Mitsubishi Hitachi Power Systems (MHPS) has announced that a JAC-series gas turbine using Enhanced Air Cooling has surpassed 8000 cumulative hours of combined cycle operation at the company’s T-Point power plant in Takasago, Japan. Exceeding 8000 hours of commercial operation is widely taken as an industry benchmark for demonstrating a gas turbine’s reliability, says MHPS.

The original J-Series, employing steam cooling for the combustor, was launched in 2009 and achieved 8000 hours of commercial operation in 2011. To improve efficiency and operability, MHPS then introduced an air-cooled combustor with Tohoku Electric Power Co, which resulted in the JAC gas turbine. To further improve the JAC, MHPS then developed Enhanced Air Cooling, which has just achieved 8000 hours of operation.

In total, 55 J/JAC turbines have been ordered globally and an additional 16 have been “technically selected” by power generation customers. Some 28 J-series turbines are now in commercial operation, accumulating over 600 000 hours of commercial operation. The MHPS practice of demonstrating 8000 hours of commercial operation before introducing new products to the market “has resulted in the industry’s most reliable products”, MHPS claims, with these 28 turbines “having demonstrated 3rd party verified industry-leading reliability of 99.3%.”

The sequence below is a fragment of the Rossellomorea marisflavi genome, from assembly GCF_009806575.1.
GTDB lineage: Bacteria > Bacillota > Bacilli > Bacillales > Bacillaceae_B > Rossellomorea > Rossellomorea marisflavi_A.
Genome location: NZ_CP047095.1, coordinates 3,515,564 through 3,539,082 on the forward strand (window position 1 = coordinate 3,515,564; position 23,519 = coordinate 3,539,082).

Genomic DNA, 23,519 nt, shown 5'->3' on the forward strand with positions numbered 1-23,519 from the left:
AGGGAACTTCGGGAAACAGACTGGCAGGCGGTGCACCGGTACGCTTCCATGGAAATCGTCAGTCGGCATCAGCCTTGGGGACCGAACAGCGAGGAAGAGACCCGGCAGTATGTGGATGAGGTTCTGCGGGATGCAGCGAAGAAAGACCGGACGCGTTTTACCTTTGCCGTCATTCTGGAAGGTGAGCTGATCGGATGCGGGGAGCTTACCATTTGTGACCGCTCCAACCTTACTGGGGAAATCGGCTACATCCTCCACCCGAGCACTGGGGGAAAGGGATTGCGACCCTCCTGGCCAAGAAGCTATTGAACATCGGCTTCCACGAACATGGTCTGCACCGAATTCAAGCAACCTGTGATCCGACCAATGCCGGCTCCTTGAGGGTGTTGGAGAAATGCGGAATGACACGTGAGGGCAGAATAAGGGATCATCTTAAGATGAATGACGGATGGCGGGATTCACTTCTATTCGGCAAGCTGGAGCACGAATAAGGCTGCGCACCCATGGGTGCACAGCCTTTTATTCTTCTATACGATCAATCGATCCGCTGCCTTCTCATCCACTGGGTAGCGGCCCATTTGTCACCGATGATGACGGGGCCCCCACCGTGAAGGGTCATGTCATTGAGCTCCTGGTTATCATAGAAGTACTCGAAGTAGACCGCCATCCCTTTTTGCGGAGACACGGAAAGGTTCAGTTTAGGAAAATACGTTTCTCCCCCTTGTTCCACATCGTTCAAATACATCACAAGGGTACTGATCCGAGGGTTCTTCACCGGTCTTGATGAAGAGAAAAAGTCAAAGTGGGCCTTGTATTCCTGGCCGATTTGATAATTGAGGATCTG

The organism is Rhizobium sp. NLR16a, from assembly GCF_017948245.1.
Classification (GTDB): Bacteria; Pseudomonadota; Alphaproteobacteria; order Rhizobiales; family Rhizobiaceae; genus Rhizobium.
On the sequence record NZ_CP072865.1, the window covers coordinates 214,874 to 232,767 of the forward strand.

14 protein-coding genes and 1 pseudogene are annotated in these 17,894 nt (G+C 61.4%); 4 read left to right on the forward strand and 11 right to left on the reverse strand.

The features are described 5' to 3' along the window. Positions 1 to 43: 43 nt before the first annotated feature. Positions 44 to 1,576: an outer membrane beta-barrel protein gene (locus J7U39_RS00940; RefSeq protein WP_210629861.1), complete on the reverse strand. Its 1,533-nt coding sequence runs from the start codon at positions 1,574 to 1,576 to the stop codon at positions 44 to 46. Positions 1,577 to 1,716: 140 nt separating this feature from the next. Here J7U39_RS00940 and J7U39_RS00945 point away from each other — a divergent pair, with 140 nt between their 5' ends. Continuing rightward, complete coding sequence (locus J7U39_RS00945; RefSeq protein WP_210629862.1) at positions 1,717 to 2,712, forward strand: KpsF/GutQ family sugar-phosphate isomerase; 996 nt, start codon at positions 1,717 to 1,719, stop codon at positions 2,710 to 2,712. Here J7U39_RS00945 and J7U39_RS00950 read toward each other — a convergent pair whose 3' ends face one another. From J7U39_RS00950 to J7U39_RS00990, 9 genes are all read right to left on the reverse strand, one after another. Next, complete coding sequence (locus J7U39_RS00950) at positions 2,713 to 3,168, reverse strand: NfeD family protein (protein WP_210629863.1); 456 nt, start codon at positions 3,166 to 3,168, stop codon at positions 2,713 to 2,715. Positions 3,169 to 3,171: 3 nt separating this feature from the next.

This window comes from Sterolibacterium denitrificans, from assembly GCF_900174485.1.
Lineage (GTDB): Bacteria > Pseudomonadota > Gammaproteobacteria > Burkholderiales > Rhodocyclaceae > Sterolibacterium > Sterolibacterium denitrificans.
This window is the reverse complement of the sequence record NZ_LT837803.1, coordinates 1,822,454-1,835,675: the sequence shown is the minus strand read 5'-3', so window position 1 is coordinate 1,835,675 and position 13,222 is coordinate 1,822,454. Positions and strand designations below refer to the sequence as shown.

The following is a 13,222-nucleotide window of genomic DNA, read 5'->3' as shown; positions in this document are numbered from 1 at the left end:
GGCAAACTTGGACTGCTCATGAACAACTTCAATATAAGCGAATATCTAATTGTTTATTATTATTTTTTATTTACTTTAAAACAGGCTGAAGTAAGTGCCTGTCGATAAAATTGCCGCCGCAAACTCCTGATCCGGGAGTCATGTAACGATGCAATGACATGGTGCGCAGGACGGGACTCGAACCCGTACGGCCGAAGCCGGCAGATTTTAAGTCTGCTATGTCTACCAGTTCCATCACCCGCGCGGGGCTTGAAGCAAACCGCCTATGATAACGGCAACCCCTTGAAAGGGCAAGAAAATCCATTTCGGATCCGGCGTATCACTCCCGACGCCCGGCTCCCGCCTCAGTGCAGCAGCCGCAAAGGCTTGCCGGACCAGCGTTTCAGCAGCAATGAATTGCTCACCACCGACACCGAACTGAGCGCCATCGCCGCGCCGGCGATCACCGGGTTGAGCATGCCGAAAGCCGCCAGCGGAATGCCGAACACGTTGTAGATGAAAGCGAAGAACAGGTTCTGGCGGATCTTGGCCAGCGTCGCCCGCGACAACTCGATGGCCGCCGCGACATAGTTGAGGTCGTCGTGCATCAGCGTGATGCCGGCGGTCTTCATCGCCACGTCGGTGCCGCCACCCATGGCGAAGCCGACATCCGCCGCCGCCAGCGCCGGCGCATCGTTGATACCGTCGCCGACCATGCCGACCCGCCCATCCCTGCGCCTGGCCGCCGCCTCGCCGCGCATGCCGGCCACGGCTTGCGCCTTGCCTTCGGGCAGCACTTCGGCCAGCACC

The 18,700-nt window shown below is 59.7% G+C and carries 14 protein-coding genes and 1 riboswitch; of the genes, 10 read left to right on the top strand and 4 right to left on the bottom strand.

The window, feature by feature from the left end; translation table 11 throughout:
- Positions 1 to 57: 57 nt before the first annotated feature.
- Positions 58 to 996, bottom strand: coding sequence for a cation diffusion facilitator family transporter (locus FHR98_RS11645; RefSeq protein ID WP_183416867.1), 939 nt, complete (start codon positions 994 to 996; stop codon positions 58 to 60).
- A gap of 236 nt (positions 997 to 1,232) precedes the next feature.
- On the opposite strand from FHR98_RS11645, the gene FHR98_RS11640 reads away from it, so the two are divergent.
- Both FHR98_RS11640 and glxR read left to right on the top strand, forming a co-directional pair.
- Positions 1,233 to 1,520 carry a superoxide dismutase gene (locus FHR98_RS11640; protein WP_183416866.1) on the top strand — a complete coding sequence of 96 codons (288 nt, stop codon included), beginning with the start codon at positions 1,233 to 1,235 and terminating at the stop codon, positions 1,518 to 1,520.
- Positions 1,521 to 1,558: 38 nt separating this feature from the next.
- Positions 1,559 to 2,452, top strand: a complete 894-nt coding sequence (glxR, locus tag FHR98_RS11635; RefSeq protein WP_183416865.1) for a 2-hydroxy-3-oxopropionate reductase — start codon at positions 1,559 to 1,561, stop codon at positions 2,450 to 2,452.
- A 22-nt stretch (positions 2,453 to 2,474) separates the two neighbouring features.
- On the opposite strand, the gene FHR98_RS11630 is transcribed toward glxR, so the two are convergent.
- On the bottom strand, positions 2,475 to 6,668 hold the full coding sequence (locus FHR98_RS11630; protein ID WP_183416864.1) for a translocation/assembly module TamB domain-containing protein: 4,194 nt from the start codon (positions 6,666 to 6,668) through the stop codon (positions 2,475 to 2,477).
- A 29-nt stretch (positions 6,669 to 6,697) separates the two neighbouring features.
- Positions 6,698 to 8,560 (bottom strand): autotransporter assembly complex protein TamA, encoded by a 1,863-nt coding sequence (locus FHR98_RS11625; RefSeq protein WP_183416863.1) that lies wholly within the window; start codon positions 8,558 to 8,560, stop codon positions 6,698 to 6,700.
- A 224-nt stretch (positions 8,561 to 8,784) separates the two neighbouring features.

In a 1×1 combined cycle configuration, a 60 Hz JAC based power plant has a generating capacity of over 600 MW, providing over 64% fuel efficiency and 99.5% reliability. 

MHPS says that, based on McCoy data, the JAC has achieved the biggest global market share for gas turbine orders so far in 2018.

Suncor Energy has recently issued a letter of intent to purchase two JAC machines with HRSGs for a cogen facility at the company’s base plant oil sands mine near Fort McMurray, Alberta, for bitumen and power production.

Natural gas will be used to generate up to 800 MW of electricity using the JAC gas turbines. Waste heat from the gas turbines is used to create steam, which is used to heat the oil sands to separate the sand from the bitumen.